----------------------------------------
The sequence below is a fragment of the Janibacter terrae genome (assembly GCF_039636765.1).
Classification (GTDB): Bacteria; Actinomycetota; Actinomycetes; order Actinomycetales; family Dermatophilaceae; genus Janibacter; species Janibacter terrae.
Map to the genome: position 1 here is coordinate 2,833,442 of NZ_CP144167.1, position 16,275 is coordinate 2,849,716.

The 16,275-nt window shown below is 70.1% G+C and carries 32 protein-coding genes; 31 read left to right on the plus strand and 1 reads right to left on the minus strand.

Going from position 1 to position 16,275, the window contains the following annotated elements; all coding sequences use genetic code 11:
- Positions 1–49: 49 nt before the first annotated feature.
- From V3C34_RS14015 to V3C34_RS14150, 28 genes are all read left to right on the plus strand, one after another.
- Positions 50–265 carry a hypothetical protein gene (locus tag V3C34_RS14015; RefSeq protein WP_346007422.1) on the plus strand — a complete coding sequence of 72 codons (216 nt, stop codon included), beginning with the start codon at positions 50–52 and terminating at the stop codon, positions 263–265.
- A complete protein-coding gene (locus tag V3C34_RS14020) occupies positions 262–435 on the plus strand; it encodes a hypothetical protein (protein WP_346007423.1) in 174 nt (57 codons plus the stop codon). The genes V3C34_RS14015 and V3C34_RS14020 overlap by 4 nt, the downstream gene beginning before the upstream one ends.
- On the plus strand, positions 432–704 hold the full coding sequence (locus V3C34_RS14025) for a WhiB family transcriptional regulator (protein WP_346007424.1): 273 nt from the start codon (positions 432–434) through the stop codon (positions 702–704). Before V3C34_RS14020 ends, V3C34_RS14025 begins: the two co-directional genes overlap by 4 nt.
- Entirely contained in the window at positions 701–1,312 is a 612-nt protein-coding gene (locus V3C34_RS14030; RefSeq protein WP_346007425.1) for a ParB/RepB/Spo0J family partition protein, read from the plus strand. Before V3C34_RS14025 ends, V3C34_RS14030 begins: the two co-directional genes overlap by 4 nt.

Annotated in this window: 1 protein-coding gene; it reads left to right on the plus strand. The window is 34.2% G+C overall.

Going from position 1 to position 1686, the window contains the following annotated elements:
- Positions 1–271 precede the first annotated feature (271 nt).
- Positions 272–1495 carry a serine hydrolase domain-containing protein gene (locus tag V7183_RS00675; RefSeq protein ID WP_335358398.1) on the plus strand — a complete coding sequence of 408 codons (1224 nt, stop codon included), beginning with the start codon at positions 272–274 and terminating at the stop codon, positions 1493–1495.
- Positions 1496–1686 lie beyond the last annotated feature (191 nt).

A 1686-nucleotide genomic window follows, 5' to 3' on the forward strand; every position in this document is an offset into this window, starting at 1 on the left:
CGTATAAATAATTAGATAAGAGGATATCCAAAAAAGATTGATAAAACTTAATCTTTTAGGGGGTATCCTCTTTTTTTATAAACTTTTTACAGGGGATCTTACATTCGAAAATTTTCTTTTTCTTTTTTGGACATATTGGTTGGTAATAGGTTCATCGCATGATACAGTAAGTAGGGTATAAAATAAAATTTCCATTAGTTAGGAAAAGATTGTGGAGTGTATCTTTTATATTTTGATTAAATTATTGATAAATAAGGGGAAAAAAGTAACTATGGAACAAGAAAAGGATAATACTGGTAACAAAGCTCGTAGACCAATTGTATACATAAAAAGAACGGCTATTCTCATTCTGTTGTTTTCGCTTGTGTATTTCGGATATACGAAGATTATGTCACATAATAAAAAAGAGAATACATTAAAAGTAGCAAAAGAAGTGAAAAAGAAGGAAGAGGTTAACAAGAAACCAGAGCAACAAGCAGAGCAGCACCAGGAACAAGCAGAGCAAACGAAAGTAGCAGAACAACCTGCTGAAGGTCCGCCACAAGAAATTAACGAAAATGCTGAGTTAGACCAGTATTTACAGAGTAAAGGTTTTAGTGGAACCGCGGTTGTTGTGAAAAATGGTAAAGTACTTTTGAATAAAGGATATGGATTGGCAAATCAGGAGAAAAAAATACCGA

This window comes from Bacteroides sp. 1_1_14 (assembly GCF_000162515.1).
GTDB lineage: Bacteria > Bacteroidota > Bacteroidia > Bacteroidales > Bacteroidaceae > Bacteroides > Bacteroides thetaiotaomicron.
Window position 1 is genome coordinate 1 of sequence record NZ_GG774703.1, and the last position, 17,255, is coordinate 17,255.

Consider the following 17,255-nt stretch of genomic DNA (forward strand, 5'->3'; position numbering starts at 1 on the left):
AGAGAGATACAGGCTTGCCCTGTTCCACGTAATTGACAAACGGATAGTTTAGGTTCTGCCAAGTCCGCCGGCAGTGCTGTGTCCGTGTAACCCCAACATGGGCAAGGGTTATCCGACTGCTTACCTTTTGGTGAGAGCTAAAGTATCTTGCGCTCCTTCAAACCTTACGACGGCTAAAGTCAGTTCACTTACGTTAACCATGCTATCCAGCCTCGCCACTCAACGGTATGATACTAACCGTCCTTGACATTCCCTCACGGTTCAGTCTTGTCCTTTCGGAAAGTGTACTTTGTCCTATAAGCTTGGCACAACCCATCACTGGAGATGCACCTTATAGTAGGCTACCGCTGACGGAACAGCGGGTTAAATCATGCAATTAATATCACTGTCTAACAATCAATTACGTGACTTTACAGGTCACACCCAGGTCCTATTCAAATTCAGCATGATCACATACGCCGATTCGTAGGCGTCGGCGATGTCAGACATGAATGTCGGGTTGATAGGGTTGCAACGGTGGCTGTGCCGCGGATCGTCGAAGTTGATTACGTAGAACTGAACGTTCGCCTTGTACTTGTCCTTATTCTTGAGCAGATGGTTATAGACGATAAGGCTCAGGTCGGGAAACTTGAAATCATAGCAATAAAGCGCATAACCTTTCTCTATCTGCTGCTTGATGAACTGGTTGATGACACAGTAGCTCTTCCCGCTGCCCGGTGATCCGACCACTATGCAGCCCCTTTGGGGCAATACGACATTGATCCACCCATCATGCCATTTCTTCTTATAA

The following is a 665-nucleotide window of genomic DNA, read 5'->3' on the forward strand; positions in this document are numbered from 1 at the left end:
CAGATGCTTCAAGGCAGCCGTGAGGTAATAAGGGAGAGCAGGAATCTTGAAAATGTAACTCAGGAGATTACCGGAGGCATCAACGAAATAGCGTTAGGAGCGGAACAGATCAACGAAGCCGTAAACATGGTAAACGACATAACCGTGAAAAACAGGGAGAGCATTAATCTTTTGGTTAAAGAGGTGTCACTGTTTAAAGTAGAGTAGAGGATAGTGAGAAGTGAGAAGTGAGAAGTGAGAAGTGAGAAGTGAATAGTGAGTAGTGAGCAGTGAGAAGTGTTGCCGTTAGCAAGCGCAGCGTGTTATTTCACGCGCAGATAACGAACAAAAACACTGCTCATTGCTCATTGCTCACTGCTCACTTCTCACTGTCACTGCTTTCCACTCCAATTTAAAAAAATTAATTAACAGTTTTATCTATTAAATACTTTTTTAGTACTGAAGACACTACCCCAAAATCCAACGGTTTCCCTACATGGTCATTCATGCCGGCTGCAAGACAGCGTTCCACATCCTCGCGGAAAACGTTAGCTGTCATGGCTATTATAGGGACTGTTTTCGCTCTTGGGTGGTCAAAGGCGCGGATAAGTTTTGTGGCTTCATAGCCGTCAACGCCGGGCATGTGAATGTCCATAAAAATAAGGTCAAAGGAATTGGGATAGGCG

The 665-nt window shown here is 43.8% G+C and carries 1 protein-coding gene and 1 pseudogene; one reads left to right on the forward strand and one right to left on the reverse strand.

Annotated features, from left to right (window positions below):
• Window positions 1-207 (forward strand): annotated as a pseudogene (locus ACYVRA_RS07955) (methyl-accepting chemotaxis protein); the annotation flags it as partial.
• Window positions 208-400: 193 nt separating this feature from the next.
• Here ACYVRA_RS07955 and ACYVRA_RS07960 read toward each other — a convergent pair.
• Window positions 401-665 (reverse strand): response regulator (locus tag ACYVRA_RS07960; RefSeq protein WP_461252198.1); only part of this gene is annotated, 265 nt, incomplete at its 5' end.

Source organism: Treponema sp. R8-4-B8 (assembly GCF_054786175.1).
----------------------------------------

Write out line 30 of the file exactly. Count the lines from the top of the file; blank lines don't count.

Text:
• Here ACYVRA_RS07955 and ACYVRA_RS07960 read toward each other — a convergent pair.